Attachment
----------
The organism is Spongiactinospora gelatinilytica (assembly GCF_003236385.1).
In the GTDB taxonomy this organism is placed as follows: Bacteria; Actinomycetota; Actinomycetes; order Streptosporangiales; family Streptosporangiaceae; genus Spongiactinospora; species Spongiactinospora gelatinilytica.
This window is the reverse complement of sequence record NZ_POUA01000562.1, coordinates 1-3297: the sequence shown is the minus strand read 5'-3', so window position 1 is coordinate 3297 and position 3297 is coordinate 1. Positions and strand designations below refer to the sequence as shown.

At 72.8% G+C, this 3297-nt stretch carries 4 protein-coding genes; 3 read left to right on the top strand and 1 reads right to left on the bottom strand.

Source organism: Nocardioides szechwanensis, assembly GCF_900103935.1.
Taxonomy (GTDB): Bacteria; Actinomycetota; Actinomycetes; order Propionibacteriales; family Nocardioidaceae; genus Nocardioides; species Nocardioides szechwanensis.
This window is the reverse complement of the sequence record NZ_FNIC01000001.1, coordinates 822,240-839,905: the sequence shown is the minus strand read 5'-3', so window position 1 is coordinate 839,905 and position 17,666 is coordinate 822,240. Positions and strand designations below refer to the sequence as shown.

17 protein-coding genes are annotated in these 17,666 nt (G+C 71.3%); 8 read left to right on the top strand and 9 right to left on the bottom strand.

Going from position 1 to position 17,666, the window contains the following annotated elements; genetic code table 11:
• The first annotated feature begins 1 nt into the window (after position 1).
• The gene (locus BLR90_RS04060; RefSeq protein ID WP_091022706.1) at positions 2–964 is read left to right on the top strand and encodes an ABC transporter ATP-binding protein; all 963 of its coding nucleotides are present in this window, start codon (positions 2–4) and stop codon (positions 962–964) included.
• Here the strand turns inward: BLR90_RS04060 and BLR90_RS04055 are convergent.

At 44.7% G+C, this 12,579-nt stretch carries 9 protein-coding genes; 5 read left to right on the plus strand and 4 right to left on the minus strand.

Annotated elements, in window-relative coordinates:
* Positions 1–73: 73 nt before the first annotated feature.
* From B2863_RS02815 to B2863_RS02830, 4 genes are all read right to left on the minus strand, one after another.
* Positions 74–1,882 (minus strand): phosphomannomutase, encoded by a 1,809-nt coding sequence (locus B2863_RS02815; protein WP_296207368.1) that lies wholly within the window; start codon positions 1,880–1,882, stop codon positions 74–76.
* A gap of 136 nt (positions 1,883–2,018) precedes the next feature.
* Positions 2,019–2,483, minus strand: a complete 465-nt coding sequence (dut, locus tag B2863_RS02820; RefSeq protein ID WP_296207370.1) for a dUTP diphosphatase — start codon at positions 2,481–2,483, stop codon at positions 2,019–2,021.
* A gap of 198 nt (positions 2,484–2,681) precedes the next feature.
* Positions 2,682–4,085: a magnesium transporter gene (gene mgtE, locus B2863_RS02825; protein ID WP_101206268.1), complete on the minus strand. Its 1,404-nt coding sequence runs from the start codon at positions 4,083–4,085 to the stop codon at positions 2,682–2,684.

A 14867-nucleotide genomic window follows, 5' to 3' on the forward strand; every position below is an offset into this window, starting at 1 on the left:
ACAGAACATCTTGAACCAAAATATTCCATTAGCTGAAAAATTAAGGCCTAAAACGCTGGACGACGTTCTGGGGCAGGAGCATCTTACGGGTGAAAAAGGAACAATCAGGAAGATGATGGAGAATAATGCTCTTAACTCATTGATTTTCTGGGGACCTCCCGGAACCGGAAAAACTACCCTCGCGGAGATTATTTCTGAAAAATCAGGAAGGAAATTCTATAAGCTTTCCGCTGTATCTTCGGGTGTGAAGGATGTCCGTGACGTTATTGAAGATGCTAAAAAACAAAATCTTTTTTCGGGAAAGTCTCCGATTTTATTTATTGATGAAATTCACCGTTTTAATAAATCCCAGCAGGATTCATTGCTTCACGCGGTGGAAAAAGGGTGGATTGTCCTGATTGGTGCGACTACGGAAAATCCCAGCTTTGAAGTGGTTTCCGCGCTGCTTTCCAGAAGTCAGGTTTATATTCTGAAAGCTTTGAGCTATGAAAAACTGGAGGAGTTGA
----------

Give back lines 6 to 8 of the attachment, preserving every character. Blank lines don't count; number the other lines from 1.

Taxonomy (GTDB): Bacteria; Actinomycetota; Actinomycetes; order Propionibacteriales; family Nocardioidaceae; genus Nocardioides; species Nocardioides szechwanensis.
This window is the reverse complement of the sequence record NZ_FNIC01000001.1, coordinates 822,240-839,905: the sequence shown is the minus strand read 5'-3', so window position 1 is coordinate 839,905 and position 17,666 is coordinate 822,240. Positions and strand designations below refer to the sequence as shown.

17 protein-coding genes are annotated in these 17,666 nt (G+C 71.3%); 8 read left to right on the top strand and 9 right to left on the bottom strand.